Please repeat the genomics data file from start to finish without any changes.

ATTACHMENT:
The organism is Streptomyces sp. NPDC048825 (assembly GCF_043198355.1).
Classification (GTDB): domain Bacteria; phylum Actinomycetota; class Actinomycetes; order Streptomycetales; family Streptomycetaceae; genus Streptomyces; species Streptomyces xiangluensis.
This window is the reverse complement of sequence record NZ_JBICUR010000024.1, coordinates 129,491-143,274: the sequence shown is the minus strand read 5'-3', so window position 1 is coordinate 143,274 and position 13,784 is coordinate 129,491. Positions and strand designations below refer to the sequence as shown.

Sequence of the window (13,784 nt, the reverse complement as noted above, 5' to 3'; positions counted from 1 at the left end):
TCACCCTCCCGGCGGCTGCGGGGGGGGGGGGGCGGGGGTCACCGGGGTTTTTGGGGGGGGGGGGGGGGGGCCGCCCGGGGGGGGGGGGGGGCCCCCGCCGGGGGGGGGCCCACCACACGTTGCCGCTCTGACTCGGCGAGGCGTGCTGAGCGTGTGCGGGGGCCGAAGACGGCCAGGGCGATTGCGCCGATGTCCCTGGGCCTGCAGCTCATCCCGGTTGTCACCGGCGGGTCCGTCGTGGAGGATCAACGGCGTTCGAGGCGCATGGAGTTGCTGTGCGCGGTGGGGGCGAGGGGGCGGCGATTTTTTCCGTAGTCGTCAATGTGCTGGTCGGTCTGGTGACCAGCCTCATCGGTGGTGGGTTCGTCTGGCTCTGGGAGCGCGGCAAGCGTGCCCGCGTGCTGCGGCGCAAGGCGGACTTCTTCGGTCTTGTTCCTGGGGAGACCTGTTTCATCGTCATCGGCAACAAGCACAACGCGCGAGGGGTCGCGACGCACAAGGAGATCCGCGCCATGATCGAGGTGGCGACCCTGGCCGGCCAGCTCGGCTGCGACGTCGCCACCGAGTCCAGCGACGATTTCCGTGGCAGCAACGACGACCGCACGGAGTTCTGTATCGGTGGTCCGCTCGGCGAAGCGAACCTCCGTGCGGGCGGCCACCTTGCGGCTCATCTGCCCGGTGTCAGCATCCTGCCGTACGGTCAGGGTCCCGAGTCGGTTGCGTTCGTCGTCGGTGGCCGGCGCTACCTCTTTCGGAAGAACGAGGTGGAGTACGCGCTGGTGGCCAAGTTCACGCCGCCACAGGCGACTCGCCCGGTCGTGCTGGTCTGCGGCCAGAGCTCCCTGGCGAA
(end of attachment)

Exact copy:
The organism is Streptomyces sp. NPDC048825 (assembly GCF_043198355.1).
Classification (GTDB): domain Bacteria; phylum Actinomycetota; class Actinomycetes; order Streptomycetales; family Streptomycetaceae; genus Streptomyces; species Streptomyces xiangluensis.
This window is the reverse complement of sequence record NZ_JBICUR010000024.1, coordinates 129,491-143,274: the sequence shown is the minus strand read 5'-3', so window position 1 is coordinate 143,274 and position 13,784 is coordinate 129,491. Positions and strand designations below refer to the sequence as shown.

Sequence of the window (13,784 nt, the reverse complement as noted above, 5' to 3'; positions counted from 1 at the left end):
TCACCCTCCCGGCGGCTGCGGGGGGGGGGGGGCGGGGGTCACCGGGGTTTTTGGGGGGGGGGGGGGGGGGCCGCCCGGGGGGGGGGGGGGGCCCCCGCCGGGGGGGGGCCCACCACACGTTGCCGCTCTGACTCGGCGAGGCGTGCTGAGCGTGTGCGGGGGCCGAAGACGGCCAGGGCGATTGCGCCGATGTCCCTGGGCCTGCAGCTCATCCCGGTTGTCACCGGCGGGTCCGTCGTGGAGGATCAACGGCGTTCGAGGCGCATGGAGTTGCTGTGCGCGGTGGGGGCGAGGGGGCGGCGATTTTTTCCGTAGTCGTCAATGTGCTGGTCGGTCTGGTGACCAGCCTCATCGGTGGTGGGTTCGTCTGGCTCTGGGAGCGCGGCAAGCGTGCCCGCGTGCTGCGGCGCAAGGCGGACTTCTTCGGTCTTGTTCCTGGGGAGACCTGTTTCATCGTCATCGGCAACAAGCACAACGCGCGAGGGGTCGCGACGCACAAGGAGATCCGCGCCATGATCGAGGTGGCGACCCTGGCCGGCCAGCTCGGCTGCGACGTCGCCACCGAGTCCAGCGACGATTTCCGTGGCAGCAACGACGACCGCACGGAGTTCTGTATCGGTGGTCCGCTCGGCGAAGCGAACCTCCGTGCGGGCGGCCACCTTGCGGCTCATCTGCCCGGTGTCAGCATCCTGCCGTACGGTCAGGGTCCCGAGTCGGTTGCGTTCGTCGTCGGTGGCCGGCGCTACCTCTTTCGGAAGAACGAGGTGGAGTACGCGCTGGTGGCCAAGTTCACGCCGCCACAGGCGACTCGCCCGGTCGTGCTGGTCTGCGGCCAGAGCTCCCTGGCGAA